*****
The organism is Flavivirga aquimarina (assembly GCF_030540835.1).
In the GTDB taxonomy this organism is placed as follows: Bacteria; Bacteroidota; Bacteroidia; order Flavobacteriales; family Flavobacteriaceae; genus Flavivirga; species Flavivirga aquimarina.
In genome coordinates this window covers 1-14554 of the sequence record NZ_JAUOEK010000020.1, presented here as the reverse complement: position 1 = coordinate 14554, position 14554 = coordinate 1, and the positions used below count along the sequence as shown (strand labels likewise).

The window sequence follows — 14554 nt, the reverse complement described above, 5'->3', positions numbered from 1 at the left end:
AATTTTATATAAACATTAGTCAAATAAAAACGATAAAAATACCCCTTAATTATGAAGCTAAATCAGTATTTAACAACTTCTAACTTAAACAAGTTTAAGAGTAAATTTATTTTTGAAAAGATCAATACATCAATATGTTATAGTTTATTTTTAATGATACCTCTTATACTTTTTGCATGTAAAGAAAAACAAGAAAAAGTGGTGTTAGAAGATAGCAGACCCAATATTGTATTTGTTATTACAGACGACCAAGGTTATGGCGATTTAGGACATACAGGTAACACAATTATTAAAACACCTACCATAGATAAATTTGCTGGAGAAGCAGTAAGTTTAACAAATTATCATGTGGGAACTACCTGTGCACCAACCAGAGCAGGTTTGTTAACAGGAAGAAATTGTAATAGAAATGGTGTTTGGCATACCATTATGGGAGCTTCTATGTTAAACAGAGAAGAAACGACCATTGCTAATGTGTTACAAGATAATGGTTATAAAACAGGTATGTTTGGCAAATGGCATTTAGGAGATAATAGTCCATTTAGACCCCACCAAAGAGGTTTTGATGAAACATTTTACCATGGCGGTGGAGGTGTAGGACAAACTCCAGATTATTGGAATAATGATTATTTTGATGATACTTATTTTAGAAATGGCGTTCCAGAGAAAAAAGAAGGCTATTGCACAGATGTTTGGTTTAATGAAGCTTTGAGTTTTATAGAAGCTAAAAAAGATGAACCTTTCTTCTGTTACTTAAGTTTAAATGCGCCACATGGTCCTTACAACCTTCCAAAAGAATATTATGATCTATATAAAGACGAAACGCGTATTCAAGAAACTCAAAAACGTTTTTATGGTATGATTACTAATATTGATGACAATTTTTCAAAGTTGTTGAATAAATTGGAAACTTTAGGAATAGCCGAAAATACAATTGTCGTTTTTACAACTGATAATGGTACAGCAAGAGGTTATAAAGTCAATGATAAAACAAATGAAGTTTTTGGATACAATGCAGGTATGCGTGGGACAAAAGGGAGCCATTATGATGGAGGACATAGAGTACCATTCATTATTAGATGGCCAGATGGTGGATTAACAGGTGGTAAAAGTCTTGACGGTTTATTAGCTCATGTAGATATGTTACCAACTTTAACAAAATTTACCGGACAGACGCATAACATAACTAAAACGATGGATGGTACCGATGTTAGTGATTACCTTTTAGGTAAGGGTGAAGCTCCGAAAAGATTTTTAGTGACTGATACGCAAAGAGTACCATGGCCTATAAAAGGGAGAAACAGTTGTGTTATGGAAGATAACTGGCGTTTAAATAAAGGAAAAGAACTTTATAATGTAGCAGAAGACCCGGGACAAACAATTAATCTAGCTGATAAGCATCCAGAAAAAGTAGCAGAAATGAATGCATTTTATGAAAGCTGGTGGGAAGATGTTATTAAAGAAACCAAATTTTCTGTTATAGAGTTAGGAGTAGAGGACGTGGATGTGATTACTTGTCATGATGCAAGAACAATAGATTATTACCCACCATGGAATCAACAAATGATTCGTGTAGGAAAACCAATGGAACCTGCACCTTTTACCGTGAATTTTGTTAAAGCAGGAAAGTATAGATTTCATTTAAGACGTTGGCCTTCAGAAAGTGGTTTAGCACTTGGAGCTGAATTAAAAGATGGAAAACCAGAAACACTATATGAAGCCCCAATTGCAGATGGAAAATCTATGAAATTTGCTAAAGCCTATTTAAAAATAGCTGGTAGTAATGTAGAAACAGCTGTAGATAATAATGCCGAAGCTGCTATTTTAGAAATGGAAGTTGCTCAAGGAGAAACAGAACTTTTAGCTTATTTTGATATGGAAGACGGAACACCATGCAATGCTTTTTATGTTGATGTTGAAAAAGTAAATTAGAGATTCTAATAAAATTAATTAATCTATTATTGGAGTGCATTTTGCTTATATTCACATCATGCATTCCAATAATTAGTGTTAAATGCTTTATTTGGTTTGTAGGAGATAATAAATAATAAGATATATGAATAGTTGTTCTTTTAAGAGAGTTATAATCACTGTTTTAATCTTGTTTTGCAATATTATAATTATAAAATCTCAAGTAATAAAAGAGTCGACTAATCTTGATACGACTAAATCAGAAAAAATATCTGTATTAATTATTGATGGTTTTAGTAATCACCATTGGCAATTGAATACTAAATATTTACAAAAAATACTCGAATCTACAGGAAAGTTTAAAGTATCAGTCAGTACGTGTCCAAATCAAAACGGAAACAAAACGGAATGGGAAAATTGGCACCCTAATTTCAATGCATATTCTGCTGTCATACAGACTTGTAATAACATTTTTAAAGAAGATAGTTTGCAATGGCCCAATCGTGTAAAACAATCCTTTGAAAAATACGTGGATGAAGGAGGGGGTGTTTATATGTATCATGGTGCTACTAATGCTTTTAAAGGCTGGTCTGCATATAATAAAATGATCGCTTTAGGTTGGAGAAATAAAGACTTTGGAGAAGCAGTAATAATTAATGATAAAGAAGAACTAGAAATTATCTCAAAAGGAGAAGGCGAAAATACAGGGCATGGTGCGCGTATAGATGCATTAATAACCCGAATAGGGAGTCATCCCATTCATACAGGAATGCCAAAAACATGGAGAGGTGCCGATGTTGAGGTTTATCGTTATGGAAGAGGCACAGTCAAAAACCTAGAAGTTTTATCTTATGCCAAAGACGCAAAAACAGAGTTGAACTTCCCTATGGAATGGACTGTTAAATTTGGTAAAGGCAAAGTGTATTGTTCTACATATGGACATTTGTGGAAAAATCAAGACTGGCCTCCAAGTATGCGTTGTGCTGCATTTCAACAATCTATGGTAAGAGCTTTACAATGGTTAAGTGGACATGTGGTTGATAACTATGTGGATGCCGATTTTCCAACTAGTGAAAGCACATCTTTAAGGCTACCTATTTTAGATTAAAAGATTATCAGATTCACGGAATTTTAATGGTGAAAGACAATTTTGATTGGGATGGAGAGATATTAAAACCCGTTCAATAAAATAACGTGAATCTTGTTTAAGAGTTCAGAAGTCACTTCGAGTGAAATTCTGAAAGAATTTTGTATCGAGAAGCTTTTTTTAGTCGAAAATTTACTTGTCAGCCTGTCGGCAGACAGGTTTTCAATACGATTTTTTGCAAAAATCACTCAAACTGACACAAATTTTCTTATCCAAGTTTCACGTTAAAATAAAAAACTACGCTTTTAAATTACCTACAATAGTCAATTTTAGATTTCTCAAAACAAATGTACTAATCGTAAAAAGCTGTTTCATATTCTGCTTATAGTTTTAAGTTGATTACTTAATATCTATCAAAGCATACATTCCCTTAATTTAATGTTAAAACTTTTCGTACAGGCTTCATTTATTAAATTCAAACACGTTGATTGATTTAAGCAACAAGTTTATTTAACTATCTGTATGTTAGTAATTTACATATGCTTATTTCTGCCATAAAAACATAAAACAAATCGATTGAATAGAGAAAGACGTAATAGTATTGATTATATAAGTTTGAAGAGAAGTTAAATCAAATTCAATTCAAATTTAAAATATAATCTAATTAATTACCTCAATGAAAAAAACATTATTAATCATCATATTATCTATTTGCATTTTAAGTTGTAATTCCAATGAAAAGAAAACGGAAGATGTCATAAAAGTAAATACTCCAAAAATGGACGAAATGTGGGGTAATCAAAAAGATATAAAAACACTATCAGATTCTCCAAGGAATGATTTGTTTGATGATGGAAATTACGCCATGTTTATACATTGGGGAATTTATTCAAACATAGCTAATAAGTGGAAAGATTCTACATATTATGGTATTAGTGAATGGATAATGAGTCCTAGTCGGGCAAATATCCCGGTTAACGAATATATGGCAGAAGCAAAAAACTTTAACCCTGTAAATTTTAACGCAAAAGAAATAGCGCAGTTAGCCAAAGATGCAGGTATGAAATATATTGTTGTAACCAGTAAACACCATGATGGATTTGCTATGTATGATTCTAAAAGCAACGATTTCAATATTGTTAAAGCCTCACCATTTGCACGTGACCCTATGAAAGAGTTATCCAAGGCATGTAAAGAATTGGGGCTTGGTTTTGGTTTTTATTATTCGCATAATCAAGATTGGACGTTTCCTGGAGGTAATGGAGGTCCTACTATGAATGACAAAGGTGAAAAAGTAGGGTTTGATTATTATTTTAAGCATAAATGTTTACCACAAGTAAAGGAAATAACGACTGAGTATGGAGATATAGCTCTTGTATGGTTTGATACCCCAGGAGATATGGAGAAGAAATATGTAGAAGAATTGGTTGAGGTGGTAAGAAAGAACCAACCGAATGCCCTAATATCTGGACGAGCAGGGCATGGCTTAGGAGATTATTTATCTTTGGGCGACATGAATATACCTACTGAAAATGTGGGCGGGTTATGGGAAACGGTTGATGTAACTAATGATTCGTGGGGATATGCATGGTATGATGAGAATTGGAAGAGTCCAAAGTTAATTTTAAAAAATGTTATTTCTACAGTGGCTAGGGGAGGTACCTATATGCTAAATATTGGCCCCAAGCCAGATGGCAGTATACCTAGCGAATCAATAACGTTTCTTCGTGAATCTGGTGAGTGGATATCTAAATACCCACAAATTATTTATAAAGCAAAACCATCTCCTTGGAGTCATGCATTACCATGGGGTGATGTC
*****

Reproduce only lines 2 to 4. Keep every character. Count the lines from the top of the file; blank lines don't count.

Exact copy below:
In the GTDB taxonomy this organism is placed as follows: Bacteria; Bacteroidota; Bacteroidia; order Flavobacteriales; family Flavobacteriaceae; genus Flavivirga; species Flavivirga aquimarina.
In genome coordinates this window covers 1-14554 of the sequence record NZ_JAUOEK010000020.1, presented here as the reverse complement: position 1 = coordinate 14554, position 14554 = coordinate 1, and the positions used below count along the sequence as shown (strand labels likewise).

The window sequence follows — 14554 nt, the reverse complement described above, 5'->3', positions numbered from 1 at the left end: